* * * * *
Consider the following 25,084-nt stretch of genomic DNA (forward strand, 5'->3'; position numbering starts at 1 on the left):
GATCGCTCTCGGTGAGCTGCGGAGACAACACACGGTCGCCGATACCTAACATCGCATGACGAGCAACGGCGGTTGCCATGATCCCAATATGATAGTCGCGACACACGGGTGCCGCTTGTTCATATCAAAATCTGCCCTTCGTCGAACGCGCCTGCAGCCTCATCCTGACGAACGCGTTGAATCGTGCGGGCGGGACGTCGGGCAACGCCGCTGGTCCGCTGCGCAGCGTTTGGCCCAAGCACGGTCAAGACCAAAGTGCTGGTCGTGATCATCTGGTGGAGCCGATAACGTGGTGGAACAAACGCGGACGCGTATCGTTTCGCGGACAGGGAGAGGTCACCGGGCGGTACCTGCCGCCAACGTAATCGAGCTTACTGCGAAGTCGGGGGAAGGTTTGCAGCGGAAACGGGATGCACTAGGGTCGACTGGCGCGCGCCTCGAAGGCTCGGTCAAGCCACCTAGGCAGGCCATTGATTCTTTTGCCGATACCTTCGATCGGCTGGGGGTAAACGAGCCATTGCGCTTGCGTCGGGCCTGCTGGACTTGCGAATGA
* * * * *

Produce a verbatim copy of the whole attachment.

Consider the following 25,084-nt stretch of genomic DNA (forward strand, 5'->3'; position numbering starts at 1 on the left):
GATCGCTCTCGGTGAGCTGCGGAGACAACACACGGTCGCCGATACCTAACATCGCATGACGAGCAACGGCGGTTGCCATGATCCCAATATGATAGTCGCGACACACGGGTGCCGCTTGTTCATATCAAAATCTGCCCTTCGTCGAACGCGCCTGCAGCCTCATCCTGACGAACGCGTTGAATCGTGCGGGCGGGACGTCGGGCAACGCCGCTGGTCCGCTGCGCAGCGTTTGGCCCAAGCACGGTCAAGACCAAAGTGCTGGTCGTGATCATCTGGTGGAGCCGATAACGTGGTGGAACAAACGCGGACGCGTATCGTTTCGCGGACAGGGAGAGGTCACCGGGCGGTACCTGCCGCCAACGTAATCGAGCTTACTGCGAAGTCGGGGGAAGGTTTGCAGCGGAAACGGGATGCACTAGGGTCGACTGGCGCGCGCCTCGAAGGCTCGGTCAAGCCACCTAGGCAGGCCATTGATTCTTTTGCCGATACCTTCGATCGGCTGGGGGTAAACGAGCCATTGCGCTTGCGTCGGGCCTGCTGGACTTGCGAATGA